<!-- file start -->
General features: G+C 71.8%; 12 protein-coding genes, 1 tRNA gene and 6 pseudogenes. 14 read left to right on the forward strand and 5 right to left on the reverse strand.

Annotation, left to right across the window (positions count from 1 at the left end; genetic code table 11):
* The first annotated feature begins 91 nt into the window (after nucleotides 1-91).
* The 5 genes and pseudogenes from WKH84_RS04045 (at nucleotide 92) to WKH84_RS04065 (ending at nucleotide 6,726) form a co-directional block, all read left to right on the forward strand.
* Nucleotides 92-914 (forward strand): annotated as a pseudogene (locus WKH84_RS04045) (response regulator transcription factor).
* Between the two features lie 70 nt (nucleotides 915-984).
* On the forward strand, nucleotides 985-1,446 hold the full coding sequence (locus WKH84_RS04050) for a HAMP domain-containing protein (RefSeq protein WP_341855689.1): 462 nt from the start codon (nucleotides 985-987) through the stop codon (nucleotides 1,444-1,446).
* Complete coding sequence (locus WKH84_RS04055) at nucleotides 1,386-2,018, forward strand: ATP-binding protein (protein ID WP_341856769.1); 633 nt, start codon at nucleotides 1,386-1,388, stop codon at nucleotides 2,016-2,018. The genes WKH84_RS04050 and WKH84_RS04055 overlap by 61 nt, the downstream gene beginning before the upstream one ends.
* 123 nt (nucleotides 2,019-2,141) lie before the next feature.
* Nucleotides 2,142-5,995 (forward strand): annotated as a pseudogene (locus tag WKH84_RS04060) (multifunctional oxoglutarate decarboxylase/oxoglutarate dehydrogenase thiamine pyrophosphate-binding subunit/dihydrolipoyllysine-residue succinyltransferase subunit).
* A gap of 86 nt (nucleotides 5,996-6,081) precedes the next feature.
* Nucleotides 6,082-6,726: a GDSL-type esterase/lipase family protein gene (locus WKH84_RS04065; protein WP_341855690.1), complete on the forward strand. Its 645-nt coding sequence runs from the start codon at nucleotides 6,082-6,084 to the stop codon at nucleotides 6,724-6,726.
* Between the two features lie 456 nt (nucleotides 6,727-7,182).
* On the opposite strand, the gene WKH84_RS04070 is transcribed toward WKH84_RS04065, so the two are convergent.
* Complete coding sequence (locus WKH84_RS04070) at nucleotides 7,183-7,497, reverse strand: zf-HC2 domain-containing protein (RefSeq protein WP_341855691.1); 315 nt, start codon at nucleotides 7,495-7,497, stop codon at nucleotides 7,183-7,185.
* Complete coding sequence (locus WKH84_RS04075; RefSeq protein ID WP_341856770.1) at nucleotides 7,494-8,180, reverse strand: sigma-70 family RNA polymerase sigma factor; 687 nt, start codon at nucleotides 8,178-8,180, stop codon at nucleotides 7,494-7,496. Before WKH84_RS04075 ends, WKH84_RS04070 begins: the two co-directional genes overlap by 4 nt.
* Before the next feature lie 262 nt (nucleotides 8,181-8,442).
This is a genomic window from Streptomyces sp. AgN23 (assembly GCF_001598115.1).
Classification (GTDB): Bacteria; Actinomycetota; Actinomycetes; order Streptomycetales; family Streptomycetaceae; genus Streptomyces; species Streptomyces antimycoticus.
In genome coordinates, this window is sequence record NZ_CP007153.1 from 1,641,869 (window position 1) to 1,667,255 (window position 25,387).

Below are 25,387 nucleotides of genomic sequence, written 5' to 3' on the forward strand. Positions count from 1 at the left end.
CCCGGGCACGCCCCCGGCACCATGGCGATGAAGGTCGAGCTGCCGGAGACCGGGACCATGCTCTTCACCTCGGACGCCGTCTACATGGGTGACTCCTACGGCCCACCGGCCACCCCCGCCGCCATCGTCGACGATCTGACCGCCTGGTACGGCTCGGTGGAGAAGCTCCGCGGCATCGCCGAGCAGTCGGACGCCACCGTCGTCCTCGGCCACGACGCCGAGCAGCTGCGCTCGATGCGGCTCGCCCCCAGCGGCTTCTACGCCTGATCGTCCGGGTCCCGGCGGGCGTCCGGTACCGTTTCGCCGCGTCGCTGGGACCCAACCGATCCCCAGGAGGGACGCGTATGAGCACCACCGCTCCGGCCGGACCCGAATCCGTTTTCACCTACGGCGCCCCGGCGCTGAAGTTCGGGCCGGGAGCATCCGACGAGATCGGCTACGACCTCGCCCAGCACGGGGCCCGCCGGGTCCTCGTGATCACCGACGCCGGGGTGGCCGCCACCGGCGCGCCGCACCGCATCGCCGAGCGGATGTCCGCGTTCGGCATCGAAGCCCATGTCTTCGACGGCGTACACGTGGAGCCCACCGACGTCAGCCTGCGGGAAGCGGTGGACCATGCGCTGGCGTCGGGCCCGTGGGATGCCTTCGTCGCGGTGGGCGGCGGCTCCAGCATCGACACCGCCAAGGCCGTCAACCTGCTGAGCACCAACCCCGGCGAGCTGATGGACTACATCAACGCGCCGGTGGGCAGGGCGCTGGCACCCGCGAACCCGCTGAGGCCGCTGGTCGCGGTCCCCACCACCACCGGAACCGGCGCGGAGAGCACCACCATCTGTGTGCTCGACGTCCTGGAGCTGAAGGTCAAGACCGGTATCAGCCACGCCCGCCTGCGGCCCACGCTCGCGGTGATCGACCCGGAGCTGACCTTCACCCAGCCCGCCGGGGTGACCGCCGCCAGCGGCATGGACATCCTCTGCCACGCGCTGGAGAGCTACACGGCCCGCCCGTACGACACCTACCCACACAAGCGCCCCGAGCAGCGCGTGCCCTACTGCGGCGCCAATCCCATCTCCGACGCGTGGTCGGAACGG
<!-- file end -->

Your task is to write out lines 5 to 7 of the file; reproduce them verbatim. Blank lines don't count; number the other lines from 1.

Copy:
* Nucleotides 92-914 (forward strand): annotated as a pseudogene (locus WKH84_RS04045) (response regulator transcription factor).
* Between the two features lie 70 nt (nucleotides 915-984).
* On the forward strand, nucleotides 985-1,446 hold the full coding sequence (locus WKH84_RS04050) for a HAMP domain-containing protein (RefSeq protein WP_341855689.1): 462 nt from the start codon (nucleotides 985-987) through the stop codon (nucleotides 1,444-1,446).